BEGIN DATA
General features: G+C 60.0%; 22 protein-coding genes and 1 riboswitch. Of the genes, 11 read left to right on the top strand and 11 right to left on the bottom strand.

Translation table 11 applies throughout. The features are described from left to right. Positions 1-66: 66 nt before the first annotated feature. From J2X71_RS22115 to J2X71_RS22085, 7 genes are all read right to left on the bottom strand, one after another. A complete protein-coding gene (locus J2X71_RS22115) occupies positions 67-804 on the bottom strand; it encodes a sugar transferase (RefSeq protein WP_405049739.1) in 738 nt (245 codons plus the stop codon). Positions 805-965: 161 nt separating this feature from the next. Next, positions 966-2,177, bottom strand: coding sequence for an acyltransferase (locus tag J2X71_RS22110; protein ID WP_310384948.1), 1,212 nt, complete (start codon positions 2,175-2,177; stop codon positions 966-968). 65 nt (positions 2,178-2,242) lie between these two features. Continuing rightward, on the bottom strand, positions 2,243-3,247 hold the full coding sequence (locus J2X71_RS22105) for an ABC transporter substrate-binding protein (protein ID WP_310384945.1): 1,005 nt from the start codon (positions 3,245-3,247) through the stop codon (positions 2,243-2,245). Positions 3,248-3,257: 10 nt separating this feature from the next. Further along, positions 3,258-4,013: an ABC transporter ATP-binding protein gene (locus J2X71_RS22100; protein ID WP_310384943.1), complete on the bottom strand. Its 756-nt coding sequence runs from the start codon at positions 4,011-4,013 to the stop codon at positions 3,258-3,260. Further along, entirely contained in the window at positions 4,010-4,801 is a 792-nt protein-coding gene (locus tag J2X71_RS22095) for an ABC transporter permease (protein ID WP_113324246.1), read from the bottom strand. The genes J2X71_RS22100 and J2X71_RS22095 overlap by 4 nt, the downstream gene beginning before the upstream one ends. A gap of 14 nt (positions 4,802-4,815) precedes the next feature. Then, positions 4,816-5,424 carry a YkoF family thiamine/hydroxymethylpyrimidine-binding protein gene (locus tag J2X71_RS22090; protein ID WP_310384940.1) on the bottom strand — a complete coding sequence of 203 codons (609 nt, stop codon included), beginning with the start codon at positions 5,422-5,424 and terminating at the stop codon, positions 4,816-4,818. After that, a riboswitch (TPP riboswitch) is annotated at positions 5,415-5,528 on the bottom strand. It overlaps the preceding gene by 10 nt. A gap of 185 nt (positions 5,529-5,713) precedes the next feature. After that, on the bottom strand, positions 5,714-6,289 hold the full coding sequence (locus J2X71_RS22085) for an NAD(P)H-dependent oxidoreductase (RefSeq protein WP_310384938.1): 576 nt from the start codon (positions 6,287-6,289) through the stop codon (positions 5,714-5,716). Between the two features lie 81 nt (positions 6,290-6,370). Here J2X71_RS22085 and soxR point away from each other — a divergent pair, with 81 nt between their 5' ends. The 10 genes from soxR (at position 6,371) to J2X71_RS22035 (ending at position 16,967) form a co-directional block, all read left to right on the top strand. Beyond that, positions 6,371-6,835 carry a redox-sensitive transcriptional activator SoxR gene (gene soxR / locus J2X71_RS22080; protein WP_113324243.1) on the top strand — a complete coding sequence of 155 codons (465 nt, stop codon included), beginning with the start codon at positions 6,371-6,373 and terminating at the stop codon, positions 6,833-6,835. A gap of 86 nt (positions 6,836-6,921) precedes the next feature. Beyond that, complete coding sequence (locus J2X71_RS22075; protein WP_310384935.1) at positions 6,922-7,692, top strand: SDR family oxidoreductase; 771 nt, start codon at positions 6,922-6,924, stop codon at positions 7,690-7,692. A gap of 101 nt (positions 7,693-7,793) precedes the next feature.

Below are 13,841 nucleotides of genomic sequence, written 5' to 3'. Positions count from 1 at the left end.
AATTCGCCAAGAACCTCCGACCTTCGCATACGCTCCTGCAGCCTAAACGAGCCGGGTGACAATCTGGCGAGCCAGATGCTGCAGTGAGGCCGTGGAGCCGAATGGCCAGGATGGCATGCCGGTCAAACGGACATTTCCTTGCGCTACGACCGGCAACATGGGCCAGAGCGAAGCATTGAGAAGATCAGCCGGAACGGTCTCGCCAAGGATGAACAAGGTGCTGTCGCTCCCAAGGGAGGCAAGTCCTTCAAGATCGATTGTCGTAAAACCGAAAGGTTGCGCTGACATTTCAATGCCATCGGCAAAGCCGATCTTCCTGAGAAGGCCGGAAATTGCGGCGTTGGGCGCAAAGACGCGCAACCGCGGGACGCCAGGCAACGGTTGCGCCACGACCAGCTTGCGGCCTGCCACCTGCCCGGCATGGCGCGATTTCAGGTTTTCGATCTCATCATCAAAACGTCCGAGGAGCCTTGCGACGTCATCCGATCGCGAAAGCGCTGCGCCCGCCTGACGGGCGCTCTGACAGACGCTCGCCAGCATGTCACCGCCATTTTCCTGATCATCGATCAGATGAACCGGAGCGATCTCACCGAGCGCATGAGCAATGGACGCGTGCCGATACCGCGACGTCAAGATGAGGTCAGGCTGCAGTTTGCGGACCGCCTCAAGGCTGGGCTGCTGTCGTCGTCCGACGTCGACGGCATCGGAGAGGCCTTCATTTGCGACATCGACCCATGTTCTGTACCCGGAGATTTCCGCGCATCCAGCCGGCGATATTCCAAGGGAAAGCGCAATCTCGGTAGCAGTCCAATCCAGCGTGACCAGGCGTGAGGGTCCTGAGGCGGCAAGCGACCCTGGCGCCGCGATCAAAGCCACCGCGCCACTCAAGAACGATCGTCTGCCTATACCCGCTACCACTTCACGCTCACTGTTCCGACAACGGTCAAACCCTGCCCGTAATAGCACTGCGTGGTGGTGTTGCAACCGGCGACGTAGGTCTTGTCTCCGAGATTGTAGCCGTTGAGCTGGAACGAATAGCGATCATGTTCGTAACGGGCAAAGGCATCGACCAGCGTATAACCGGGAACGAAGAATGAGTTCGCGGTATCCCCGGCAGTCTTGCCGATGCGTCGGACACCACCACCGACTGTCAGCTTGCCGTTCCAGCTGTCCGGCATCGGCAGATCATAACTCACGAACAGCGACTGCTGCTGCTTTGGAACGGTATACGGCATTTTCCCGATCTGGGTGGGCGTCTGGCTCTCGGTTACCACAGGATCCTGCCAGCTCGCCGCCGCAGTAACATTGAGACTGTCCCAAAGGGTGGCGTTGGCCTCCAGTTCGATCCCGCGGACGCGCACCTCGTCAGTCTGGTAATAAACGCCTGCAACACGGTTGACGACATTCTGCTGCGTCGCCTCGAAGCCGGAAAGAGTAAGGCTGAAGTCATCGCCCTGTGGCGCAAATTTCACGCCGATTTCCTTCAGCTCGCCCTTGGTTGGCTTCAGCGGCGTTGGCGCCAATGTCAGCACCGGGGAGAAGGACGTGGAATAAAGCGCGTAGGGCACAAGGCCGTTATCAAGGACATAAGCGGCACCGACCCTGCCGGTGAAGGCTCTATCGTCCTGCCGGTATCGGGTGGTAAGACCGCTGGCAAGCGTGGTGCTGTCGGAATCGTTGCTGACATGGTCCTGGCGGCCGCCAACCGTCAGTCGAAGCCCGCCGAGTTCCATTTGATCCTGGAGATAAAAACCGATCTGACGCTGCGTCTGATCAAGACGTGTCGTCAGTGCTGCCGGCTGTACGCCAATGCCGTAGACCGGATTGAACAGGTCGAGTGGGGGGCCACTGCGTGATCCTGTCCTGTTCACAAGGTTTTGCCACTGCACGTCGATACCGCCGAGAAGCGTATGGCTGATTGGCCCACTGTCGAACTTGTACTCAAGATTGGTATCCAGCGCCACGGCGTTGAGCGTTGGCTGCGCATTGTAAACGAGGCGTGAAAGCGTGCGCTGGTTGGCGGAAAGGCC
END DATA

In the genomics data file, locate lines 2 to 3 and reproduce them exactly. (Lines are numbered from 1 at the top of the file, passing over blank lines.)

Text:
Translation table 11 applies throughout. The features are described from left to right. Positions 1-66: 66 nt before the first annotated feature. From J2X71_RS22115 to J2X71_RS22085, 7 genes are all read right to left on the bottom strand, one after another. A complete protein-coding gene (locus J2X71_RS22115) occupies positions 67-804 on the bottom strand; it encodes a sugar transferase (RefSeq protein WP_405049739.1) in 738 nt (245 codons plus the stop codon). Positions 805-965: 161 nt separating this feature from the next. Next, positions 966-2,177, bottom strand: coding sequence for an acyltransferase (locus tag J2X71_RS22110; protein ID WP_310384948.1), 1,212 nt, complete (start codon positions 2,175-2,177; stop codon positions 966-968). 65 nt (positions 2,178-2,242) lie between these two features. Continuing rightward, on the bottom strand, positions 2,243-3,247 hold the full coding sequence (locus J2X71_RS22105) for an ABC transporter substrate-binding protein (protein ID WP_310384945.1): 1,005 nt from the start codon (positions 3,245-3,247) through the stop codon (positions 2,243-2,245). Positions 3,248-3,257: 10 nt separating this feature from the next. Further along, positions 3,258-4,013: an ABC transporter ATP-binding protein gene (locus J2X71_RS22100; protein ID WP_310384943.1), complete on the bottom strand. Its 756-nt coding sequence runs from the start codon at positions 4,011-4,013 to the stop codon at positions 3,258-3,260. Further along, entirely contained in the window at positions 4,010-4,801 is a 792-nt protein-coding gene (locus tag J2X71_RS22095) for an ABC transporter permease (protein ID WP_113324246.1), read from the bottom strand. The genes J2X71_RS22100 and J2X71_RS22095 overlap by 4 nt, the downstream gene beginning before the upstream one ends. A gap of 14 nt (positions 4,802-4,815) precedes the next feature. Then, positions 4,816-5,424 carry a YkoF family thiamine/hydroxymethylpyrimidine-binding protein gene (locus tag J2X71_RS22090; protein ID WP_310384940.1) on the bottom strand — a complete coding sequence of 203 codons (609 nt, stop codon included), beginning with the start codon at positions 5,422-5,424 and terminating at the stop codon, positions 4,816-4,818. After that, a riboswitch (TPP riboswitch) is annotated at positions 5,415-5,528 on the bottom strand. It overlaps the preceding gene by 10 nt. A gap of 185 nt (positions 5,529-5,713) precedes the next feature. After that, on the bottom strand, positions 5,714-6,289 hold the full coding sequence (locus J2X71_RS22085) for an NAD(P)H-dependent oxidoreductase (RefSeq protein WP_310384938.1): 576 nt from the start codon (positions 6,287-6,289) through the stop codon (positions 5,714-5,716). Between the two features lie 81 nt (positions 6,290-6,370). Here J2X71_RS22085 and soxR point away from each other — a divergent pair, with 81 nt between their 5' ends. The 10 genes from soxR (at position 6,371) to J2X71_RS22035 (ending at position 16,967) form a co-directional block, all read left to right on the top strand. Beyond that, positions 6,371-6,835 carry a redox-sensitive transcriptional activator SoxR gene (gene soxR / locus J2X71_RS22080; protein WP_113324243.1) on the top strand — a complete coding sequence of 155 codons (465 nt, stop codon included), beginning with the start codon at positions 6,371-6,373 and terminating at the stop codon, positions 6,833-6,835. A gap of 86 nt (positions 6,836-6,921) precedes the next feature. Beyond that, complete coding sequence (locus J2X71_RS22075; protein WP_310384935.1) at positions 6,922-7,692, top strand: SDR family oxidoreductase; 771 nt, start codon at positions 6,922-6,924, stop codon at positions 7,690-7,692. A gap of 101 nt (positions 7,693-7,793) precedes the next feature.

Below are 13,841 nucleotides of genomic sequence, written 5' to 3'. Positions count from 1 at the left end.